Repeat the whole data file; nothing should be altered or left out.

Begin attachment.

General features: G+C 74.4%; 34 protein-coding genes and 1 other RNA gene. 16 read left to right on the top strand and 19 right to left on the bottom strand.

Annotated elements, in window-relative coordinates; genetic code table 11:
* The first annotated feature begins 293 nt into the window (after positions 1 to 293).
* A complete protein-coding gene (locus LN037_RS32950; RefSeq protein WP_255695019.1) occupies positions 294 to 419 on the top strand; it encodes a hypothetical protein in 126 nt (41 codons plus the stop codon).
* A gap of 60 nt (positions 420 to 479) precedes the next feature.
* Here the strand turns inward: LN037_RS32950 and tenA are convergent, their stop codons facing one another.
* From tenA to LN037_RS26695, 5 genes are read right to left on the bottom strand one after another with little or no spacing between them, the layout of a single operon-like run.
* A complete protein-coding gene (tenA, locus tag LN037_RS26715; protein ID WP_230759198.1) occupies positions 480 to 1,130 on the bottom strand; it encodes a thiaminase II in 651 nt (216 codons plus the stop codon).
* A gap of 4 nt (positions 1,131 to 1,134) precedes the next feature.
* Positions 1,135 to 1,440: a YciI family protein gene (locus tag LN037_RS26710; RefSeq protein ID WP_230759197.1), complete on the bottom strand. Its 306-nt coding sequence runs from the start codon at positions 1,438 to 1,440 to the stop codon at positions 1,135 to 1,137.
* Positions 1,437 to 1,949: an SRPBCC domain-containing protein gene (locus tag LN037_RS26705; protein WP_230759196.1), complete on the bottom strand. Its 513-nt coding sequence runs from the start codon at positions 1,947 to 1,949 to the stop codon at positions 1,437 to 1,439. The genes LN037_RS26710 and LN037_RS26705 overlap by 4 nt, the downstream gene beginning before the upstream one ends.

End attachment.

General features: G+C 74.4%; 34 protein-coding genes and 1 other RNA gene. 16 read left to right on the top strand and 19 right to left on the bottom strand.

Annotated elements, in window-relative coordinates; genetic code table 11:
* The first annotated feature begins 293 nt into the window (after positions 1 to 293).
* A complete protein-coding gene (locus LN037_RS32950; RefSeq protein WP_255695019.1) occupies positions 294 to 419 on the top strand; it encodes a hypothetical protein in 126 nt (41 codons plus the stop codon).
* A gap of 60 nt (positions 420 to 479) precedes the next feature.
* Here the strand turns inward: LN037_RS32950 and tenA are convergent, their stop codons facing one another.
* From tenA to LN037_RS26695, 5 genes are read right to left on the bottom strand one after another with little or no spacing between them, the layout of a single operon-like run.
* A complete protein-coding gene (tenA, locus tag LN037_RS26715; protein ID WP_230759198.1) occupies positions 480 to 1,130 on the bottom strand; it encodes a thiaminase II in 651 nt (216 codons plus the stop codon).
* A gap of 4 nt (positions 1,131 to 1,134) precedes the next feature.
* Positions 1,135 to 1,440: a YciI family protein gene (locus tag LN037_RS26710; RefSeq protein ID WP_230759197.1), complete on the bottom strand. Its 306-nt coding sequence runs from the start codon at positions 1,438 to 1,440 to the stop codon at positions 1,135 to 1,137.
* Positions 1,437 to 1,949: an SRPBCC domain-containing protein gene (locus tag LN037_RS26705; protein WP_230759196.1), complete on the bottom strand. Its 513-nt coding sequence runs from the start codon at positions 1,947 to 1,949 to the stop codon at positions 1,437 to 1,439. The genes LN037_RS26710 and LN037_RS26705 overlap by 4 nt, the downstream gene beginning before the upstream one ends.